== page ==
Playing Roles

I have always been a pretty big nerd. Looking back over my life, I’ve got Star Wars: check, Anime: check, Comic Books: check check check. This year, I decided to add another scoop of geek cred to my pile by doing something I’ve always wanted to try. Enter Dungeons and Dragons. It worked out that some friends of mine had been wanting to start a new game, and what better way to learn than with friends? I spent hours making my character. Seriously, his backstory is pages long. Since the best way I know how to do something new is to absorb all the information I can find on it, whir it up in my brain blender, and then make it my own by reassembling it, I took advantage of the almost 45 years worth of character building literature out there. I know his alignment (true neutral), I know his race (Tengu), I know about his family, I know how fast he is, I know his motivations. I also know that his name translates into ‘Garbage’ (his parents were clearly very cruel). I know so many things about him that I’m starting to feel really comfortable playing him. But I had a thought recently and I’m still mulling over it. If I’m playing Taaka, does that mean he’s autistic too?

 

One of the great things about Role Playing Games is that you get to be someone who is entirely unlike you. And I’ve found that to be really freeing. In real life, I’m definitely a rule follower. Granted the rules I follow are my own, and not always those accepted by society, but still, I usually follow rules regardless of what I want to do personally. This character is not like that. His short life has been hard, and he has no qualms about doing whatever is necessary to survive. So in that way, I can reconcile him being different from me; we have totally different backgrounds. I can imagine his past well enough to guess what he would do in a given situation. But what I’m not sure I can do is imagine what a neurotypical person would do. Life experience has proven that I’m not very good at predicting what a non-autistic person will think or do or say. So does that mean that my autism is coloring how my character experiences the world?

 

I think it comes down to the issue that often comes up when neurotypical writers try to write autistic characters: that even if they get past the stereotypes, they are still trying to understand the world in a way that is entirely foreign to them. It’s hard to teach someone to think in a different way. It’s why ABA doesn’t actually work. People can be taught to imitate the thoughts of others, but it’s sort of like learning a second language as an adult, you may get fluent, but you’ll never be a native speaker. So can I treat neurotypical as a second language of sorts? I spend most of my life scripting, and people learning languages rely heavily on that as well. I fake nonverbal communication, and language-learners fake accents.  In the beginning, they can probably only order coffee, find a train station, and count to twenty, and on bad days, that’s about all I can do too. So the major question is, are my neurotypical ‘skills’ enough to let my character be neurotypical? If I’m faking it, is he faking it? Is his big picture colored by my autistic lens?

 

I’m asking a lot of questions because this is the sort of philosophical thing that really gets stuck in my head. Mostly because I’ve spent such a large chunk of my life trying to observe and imitate other people. I’ve gotten good enough that sometimes, I can pass. Sometimes I can even understand the thought process behind what I’m doing (which let me tell you is so cool!). But neither of these things makes my brain any less autistic. It’s just like a native language, I think in autism, I dream in autism, and I communicate most organically in autism. Which has led me to the following conclusion: I can never truly play a neurotypical character because I’ve never lived a neurotypical life. I can research it, I can understand it, but in the end, my character will never be able to interact with his world in a truly neurotypical was because I can’t. It’s easy to play a character with a different alignment than you, with a different temperament than you, with a different religion than you. People play dragons and elves and gargoyles all the time. Hell, my character is a giant bird-man, and I manage that ok. I can pretend to have feathers and a beak, but I don’t think I’ll ever be able to pretend that the way my brain interprets the world can be anything less than autistic. So Taaka will have a small trace of my autism, and I think he’ll be better for it. Maybe my next character will actually be autistic. Or whatever they call autistic in Golarian. There are things about me that I can stop from translating to my fictional role, but I think it’s ok that autism isn’t one of them. I’m playing him as an Autistic Tengu Magus, and all three of those parts of him are important. Maybe not as important as him getting his hands on a bag of holding, but we all have priorities.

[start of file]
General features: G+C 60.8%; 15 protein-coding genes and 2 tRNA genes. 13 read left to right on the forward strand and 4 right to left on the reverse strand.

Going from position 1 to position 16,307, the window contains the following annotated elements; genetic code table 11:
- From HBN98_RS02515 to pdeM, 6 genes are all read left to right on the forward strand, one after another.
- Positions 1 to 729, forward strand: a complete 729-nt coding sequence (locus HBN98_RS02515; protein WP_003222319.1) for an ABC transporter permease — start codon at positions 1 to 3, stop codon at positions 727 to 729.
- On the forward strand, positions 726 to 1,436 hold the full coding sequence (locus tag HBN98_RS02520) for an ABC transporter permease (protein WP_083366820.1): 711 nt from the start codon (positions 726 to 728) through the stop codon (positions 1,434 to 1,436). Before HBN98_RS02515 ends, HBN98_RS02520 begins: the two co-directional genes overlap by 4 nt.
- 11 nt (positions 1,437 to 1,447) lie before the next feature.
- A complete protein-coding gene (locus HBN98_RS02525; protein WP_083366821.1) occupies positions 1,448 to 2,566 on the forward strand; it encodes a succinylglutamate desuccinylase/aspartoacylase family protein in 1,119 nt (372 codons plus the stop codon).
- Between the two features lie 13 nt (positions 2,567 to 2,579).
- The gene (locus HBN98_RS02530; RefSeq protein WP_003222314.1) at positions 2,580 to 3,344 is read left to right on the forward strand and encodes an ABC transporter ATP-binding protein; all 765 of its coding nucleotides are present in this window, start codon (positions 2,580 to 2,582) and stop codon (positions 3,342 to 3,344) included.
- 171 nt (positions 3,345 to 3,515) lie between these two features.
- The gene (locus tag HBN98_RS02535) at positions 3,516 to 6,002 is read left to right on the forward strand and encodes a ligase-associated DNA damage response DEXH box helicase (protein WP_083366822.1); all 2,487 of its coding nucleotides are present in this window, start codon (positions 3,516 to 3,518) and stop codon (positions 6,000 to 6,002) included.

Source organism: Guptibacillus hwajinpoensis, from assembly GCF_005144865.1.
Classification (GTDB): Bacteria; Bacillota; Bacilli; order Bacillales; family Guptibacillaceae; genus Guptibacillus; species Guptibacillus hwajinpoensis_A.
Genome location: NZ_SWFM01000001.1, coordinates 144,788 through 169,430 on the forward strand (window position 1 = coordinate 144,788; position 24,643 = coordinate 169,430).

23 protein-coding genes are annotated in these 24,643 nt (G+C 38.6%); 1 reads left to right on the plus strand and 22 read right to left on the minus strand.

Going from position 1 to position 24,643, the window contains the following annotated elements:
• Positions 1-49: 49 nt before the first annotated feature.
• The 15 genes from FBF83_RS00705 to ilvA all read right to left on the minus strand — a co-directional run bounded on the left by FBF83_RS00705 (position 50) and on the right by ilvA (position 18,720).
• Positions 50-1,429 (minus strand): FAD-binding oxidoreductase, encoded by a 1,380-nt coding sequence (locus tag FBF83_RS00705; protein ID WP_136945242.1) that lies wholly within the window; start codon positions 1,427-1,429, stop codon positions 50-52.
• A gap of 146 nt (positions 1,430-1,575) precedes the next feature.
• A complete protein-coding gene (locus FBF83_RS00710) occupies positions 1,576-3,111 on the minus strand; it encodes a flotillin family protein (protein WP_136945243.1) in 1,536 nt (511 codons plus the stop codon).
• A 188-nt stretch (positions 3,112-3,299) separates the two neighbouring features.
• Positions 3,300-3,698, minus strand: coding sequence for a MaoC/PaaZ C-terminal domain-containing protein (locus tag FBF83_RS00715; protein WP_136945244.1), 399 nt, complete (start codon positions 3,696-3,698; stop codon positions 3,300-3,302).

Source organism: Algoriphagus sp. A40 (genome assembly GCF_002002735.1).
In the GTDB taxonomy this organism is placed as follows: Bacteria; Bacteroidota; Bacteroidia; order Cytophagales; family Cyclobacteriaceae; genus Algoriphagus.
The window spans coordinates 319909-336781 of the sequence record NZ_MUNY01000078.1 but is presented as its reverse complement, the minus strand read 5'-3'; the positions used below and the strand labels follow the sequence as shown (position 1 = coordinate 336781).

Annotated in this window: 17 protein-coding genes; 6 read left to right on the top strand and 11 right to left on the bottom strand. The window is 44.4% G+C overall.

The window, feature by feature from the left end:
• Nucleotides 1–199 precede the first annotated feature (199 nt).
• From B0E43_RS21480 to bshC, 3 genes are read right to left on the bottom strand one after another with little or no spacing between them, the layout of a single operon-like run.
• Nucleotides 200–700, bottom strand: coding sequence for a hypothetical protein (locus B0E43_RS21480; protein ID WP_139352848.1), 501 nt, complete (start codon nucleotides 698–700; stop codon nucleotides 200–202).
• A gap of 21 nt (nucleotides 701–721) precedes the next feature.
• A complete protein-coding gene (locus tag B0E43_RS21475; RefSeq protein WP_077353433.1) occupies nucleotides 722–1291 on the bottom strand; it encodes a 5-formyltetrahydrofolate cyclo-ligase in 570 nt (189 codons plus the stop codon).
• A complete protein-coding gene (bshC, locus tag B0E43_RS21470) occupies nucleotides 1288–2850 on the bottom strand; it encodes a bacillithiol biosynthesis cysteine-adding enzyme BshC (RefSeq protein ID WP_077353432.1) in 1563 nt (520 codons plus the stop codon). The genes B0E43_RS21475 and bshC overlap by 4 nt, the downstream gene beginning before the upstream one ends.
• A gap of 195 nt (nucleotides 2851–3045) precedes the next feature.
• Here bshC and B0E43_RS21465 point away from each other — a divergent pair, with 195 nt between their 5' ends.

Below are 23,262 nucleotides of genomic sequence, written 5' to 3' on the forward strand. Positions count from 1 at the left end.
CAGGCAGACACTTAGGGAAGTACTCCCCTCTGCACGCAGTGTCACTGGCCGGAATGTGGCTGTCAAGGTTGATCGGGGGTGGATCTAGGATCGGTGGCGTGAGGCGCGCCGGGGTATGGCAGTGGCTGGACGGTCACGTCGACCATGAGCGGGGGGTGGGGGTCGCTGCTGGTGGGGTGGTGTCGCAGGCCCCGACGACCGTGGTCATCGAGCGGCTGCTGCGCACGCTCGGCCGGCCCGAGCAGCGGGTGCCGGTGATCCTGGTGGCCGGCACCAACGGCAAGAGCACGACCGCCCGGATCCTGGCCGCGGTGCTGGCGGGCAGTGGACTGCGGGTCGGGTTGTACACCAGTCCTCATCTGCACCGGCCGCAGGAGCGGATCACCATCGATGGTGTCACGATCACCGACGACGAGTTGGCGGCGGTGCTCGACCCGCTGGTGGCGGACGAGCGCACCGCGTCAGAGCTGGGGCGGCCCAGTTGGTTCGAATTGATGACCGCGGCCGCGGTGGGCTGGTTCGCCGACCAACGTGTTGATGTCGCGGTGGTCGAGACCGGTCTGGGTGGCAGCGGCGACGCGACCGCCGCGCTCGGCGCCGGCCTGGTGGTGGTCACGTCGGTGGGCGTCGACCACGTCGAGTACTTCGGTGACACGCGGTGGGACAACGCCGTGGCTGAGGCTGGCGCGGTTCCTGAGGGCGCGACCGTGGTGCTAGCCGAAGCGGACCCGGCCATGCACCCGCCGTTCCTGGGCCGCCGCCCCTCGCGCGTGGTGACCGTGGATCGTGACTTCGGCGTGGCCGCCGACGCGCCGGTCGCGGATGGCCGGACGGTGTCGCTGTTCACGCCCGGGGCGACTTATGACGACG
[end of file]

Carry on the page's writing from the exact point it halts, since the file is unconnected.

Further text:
6 Word Stories pt.9

So basically the biggest thing I learned about myself this week is that I am now officially Old™. We went to a concert (on a Wednesday night. What sort of concert is on a Wednesday?), and doors opened at 7, so I figure, opening act is done by 8 at the latest, it’s a small venue, so we’re probably out of there by 10:30, right? Not right. The main act didn’t come on until after 10. I am usually very sleepy by 10. Luckily, it was a punk show, so between the dancing and singing and screaming, I stayed awake. Also, the show was definitely worth it, but I still hold my ground that going to bed at a reasonable hour is totally Punk Rock!

  • They like my special interest project!!!
  • Relieved to find a useful doctor.
  • Seeing bands is worth the overload.